For some time now, users with an M1 Mac have been finding themselves unable to control the brightness of third-party displays (using third-party apps) that are not made specifically compatible with Macs.
A developer of one of those apps—Lunar—said in a Github support thread of MonitorControl, a similar app, that M1 support is unlikely for apps that control brightness on external displays. Developer Alin Panaitiu explains in a different thread that the shortcoming is not a bug and is deliberately added to M1 Macs:
“This is not a bug, it’s simply the fact that M1 shares a big part of its architecture with the iPad A14 chip and Apple developers borrowed part of the GPU driver code from the iPad kernel which doesn’t expose an I2C controller (which Lunar needs for DDC requests) and probably never will.”
In order to send commands like changing the brightness of a display, establishing a communication between the Mac and the display, Apple’s displays use their own protocol. This same protocol is also present within LG displays that Apple sells.
However, when it comes to third-party displays, the developers of the aforementioned apps and other apps that offer similar controls use a collection of protocols called the DDC (Display Data Channel).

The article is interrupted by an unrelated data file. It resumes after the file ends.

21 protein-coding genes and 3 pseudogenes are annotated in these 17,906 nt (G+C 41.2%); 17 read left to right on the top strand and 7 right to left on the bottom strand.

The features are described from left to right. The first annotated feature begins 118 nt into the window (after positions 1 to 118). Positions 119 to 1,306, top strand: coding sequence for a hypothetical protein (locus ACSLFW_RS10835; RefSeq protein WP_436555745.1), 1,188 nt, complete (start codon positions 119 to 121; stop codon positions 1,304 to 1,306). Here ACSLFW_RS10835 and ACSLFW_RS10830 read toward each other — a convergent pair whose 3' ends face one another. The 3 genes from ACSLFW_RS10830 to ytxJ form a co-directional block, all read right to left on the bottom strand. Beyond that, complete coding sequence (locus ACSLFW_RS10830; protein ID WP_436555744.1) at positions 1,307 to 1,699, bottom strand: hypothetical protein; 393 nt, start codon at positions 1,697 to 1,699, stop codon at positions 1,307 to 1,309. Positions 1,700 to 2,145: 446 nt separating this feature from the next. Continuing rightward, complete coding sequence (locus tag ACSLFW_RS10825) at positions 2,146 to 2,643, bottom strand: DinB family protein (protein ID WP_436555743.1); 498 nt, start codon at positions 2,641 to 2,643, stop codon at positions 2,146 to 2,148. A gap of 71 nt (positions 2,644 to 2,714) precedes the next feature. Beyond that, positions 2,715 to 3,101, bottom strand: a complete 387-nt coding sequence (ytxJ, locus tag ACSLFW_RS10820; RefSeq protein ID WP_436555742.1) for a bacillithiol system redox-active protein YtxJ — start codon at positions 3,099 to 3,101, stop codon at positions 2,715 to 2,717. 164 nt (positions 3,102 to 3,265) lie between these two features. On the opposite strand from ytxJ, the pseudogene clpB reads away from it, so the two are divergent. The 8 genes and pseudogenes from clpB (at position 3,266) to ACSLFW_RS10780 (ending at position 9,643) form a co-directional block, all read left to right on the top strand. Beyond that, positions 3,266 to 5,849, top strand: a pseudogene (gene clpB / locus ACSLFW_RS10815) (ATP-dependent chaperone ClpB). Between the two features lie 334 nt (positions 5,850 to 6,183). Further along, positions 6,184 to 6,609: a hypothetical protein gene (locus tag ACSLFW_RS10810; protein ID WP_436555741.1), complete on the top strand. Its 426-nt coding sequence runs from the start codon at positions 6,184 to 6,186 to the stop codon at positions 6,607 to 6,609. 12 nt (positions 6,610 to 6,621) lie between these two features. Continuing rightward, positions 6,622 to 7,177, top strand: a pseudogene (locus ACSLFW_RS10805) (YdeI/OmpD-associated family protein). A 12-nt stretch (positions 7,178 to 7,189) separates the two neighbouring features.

This set of protocols is supported by most third-party displays and monitors as they allow you to establish a connection between your Mac’s graphics card and the display itself, letting you change the brightness of the external display right from your Mac.
While older Macs with Intel chips had integrated graphics that featured an I2C graphics controller used to send DDC requests, the newer Macs with the M1 chip lack its support rendering apps like Lunar and MonitorControl useless.
Since it is a deliberate decision, it is unclear if Apple will revert the existence of an I2C controller for M1 Macs in the future. So, for now, users who took advantage of this functionality in the past are left helpless with the only alternative option of using displays that Apple officially supports.